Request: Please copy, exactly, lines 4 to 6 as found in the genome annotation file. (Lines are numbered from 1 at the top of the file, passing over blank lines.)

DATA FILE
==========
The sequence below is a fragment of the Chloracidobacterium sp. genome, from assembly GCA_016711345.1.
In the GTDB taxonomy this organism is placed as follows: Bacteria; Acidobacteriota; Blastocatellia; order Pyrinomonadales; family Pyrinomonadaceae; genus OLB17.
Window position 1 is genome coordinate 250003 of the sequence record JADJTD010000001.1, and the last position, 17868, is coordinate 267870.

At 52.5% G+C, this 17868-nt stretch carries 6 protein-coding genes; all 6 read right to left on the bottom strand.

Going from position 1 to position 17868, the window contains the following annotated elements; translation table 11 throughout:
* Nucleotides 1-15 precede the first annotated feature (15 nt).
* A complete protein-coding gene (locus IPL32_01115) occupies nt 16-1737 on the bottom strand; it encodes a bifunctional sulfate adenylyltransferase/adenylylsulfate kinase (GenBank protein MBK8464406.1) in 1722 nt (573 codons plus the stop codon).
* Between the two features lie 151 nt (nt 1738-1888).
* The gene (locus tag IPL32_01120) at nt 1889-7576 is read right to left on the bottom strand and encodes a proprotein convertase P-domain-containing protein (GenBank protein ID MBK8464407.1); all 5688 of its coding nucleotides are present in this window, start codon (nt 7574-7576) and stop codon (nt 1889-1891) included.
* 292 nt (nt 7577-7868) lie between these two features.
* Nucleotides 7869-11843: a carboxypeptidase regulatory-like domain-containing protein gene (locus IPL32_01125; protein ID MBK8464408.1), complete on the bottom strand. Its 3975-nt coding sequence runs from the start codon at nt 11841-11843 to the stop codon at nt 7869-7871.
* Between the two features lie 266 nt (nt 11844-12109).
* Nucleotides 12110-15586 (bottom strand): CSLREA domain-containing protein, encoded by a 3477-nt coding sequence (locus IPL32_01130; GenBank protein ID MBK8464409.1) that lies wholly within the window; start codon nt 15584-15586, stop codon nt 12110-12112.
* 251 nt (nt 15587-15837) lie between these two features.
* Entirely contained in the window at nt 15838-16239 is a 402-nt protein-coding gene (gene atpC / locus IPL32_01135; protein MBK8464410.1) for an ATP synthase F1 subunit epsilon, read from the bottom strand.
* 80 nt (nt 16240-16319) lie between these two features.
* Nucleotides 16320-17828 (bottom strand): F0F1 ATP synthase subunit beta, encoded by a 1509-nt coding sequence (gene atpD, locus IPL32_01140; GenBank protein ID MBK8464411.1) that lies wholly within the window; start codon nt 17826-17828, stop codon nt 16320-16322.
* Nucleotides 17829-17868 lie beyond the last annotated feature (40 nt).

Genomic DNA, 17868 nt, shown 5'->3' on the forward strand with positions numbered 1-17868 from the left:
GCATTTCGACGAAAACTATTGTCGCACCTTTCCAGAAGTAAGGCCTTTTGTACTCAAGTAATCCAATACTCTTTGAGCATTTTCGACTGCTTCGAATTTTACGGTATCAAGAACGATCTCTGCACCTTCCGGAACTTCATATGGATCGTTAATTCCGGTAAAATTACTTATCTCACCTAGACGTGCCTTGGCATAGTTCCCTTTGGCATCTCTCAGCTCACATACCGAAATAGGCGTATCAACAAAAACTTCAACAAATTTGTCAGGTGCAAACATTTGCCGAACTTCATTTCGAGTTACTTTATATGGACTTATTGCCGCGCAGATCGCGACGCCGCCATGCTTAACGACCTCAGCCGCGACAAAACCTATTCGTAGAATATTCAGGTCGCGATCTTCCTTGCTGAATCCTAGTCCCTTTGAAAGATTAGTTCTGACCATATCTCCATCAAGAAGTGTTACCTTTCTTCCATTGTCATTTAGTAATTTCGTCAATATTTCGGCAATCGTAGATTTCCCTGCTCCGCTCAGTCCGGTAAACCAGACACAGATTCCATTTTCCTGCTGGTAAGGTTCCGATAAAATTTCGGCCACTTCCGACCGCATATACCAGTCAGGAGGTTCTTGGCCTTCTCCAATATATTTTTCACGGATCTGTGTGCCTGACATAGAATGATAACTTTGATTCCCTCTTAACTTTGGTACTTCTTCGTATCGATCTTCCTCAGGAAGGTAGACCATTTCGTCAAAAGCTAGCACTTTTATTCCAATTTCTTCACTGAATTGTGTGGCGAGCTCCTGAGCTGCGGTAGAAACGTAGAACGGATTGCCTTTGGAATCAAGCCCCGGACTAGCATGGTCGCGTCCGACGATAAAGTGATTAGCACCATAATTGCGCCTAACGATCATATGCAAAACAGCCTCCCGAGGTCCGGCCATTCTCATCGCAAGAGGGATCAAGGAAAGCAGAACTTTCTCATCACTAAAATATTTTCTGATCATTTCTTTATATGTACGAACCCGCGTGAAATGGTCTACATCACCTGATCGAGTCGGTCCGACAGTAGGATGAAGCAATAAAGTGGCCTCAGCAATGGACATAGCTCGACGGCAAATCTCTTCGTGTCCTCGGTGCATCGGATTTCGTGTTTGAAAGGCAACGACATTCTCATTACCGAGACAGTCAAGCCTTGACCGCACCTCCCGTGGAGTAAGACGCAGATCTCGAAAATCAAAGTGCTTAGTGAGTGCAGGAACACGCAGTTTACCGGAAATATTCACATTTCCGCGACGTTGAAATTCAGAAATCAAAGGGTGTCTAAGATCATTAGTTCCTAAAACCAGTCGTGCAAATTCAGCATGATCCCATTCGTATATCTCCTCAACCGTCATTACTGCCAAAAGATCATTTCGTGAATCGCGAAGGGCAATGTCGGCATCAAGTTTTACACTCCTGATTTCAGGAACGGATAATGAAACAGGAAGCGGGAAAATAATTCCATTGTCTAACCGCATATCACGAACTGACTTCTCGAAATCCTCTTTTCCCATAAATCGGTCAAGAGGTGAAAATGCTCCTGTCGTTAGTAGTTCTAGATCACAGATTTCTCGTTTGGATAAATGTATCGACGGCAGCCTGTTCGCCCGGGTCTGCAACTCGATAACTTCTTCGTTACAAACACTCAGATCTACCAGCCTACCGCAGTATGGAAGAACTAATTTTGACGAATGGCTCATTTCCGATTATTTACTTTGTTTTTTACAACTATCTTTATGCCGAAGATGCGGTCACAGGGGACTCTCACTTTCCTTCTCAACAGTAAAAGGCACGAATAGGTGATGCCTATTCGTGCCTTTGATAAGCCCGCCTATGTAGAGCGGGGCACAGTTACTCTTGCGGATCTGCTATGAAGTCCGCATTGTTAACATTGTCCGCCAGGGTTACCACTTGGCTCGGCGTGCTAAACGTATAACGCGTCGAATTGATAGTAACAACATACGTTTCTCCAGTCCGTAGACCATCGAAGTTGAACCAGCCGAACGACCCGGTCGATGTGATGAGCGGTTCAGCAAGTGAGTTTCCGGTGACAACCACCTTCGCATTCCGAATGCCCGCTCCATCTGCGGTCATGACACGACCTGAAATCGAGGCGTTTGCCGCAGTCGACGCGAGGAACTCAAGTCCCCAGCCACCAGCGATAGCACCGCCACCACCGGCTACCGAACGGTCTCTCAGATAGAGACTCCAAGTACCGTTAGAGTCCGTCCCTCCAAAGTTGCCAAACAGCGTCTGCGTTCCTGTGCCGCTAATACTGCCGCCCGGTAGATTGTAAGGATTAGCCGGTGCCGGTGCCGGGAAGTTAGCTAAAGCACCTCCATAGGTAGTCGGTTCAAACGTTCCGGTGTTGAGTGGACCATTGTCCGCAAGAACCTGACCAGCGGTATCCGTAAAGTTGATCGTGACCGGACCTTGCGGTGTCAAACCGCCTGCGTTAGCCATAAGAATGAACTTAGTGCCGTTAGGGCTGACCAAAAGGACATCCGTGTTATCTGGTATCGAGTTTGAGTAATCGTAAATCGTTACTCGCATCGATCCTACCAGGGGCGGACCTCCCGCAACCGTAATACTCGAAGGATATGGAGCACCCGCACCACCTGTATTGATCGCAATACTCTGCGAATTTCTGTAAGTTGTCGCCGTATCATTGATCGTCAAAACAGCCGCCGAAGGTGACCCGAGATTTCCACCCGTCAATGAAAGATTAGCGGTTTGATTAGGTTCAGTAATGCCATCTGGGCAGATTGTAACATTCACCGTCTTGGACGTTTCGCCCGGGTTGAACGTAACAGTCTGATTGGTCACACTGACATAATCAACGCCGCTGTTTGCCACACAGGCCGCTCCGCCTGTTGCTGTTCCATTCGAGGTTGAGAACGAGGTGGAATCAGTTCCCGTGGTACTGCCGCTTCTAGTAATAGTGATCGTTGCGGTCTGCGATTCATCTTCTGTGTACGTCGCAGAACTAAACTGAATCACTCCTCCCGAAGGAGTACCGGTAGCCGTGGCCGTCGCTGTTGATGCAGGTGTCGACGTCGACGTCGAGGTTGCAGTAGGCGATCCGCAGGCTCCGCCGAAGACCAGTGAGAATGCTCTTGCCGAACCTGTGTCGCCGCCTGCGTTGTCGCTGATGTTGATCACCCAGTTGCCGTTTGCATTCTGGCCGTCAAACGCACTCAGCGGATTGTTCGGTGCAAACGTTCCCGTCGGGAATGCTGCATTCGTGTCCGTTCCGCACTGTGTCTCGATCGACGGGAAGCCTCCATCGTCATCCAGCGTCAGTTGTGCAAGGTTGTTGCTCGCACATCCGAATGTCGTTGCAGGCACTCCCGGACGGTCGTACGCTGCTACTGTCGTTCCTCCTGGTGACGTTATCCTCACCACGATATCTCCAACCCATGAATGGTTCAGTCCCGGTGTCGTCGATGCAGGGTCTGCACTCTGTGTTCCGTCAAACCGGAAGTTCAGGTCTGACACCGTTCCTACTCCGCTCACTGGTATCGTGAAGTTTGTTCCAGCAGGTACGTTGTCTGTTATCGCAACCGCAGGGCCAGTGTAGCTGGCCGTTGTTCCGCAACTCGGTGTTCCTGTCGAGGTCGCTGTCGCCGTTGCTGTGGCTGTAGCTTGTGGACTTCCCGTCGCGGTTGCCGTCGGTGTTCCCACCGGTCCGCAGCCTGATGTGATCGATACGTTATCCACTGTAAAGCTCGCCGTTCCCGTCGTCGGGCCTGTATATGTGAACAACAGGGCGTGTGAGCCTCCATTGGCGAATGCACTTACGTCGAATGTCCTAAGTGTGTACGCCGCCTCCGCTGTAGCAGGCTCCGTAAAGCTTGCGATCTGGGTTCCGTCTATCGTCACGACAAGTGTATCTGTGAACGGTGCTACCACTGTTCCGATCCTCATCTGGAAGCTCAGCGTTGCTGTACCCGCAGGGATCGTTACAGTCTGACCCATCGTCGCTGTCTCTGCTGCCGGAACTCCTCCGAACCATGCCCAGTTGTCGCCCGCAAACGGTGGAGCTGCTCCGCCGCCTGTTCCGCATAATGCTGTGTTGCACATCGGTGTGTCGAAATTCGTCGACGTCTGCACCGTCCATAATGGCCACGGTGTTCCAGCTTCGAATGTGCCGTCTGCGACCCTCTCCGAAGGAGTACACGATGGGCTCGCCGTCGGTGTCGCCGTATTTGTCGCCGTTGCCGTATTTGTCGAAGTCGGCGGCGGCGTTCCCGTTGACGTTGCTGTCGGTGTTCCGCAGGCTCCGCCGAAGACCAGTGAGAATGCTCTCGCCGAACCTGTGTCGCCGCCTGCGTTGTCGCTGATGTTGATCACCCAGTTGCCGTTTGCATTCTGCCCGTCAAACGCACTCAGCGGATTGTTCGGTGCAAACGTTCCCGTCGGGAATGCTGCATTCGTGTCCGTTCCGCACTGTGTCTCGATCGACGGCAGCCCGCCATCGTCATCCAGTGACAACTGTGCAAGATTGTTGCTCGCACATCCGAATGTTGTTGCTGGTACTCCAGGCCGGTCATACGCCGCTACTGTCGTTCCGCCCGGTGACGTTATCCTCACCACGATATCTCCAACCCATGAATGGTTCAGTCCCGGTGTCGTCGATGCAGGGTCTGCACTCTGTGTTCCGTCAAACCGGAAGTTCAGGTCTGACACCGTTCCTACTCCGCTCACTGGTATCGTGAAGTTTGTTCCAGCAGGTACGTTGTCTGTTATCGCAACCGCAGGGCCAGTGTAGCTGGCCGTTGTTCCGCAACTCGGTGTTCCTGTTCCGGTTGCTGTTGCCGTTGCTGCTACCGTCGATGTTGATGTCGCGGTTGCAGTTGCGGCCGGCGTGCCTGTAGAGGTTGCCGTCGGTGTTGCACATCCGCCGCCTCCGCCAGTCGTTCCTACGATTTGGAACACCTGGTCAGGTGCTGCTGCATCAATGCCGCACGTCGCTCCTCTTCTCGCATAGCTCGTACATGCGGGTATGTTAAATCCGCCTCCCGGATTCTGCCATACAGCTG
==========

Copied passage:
At 52.5% G+C, this 17868-nt stretch carries 6 protein-coding genes; all 6 read right to left on the bottom strand.

Going from position 1 to position 17868, the window contains the following annotated elements; translation table 11 throughout:
* Nucleotides 1-15 precede the first annotated feature (15 nt).